1 888 737 9990
Adults who suffer “mild” concussion injuries are three times more likely to die by taking their own lives than the rest of the population according to a recent Canadian study. Researchers suggest a better long-term follow-up for concussion patients.
The study, published in the Canadian Medical Association Journal, found
New research has found that teenagers who suffer a traumatic brain injury (TBI) have a significantly higher risk of attempting suicide, being bullied, and seeking help for mental health issues. They are also more likely to become bullies, take medication for anxiety and/or depression, or engage in antisocial behaviour.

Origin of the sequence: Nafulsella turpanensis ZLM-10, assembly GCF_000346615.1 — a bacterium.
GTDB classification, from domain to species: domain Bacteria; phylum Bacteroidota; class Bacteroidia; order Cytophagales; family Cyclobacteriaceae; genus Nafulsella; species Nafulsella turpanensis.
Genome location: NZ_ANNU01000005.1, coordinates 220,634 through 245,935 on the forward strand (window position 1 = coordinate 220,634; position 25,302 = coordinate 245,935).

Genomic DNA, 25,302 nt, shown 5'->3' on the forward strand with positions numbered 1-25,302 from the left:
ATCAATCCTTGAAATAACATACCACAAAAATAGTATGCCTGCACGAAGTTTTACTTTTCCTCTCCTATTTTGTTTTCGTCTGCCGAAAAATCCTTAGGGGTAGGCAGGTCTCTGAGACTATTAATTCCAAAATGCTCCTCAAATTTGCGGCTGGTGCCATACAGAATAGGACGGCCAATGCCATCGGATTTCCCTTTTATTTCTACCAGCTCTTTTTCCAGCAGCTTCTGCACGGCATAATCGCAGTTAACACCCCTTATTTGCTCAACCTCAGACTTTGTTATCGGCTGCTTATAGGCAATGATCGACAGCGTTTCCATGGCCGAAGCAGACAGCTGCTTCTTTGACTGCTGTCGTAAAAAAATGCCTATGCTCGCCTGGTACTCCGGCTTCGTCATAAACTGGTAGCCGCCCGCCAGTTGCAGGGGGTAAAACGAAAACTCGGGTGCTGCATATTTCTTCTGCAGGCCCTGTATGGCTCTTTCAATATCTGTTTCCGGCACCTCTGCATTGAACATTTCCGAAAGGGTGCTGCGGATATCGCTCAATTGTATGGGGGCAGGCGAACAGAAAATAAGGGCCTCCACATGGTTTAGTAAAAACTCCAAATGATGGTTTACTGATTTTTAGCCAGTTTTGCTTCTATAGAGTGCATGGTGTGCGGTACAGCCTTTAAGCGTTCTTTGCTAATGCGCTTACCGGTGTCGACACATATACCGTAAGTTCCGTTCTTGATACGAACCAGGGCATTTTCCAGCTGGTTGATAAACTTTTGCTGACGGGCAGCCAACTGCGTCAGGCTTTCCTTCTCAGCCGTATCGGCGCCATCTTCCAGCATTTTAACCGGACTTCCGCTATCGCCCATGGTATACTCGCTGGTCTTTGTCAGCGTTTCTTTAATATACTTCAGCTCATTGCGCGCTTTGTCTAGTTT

Neuropsychologist and lead researcher Gabriela Ilie believes the results should serve as a “wake-up call” for parents, educators, and medical professionals. Caregivers must be vigilant to screen and monitor brain injured kids over the long-term.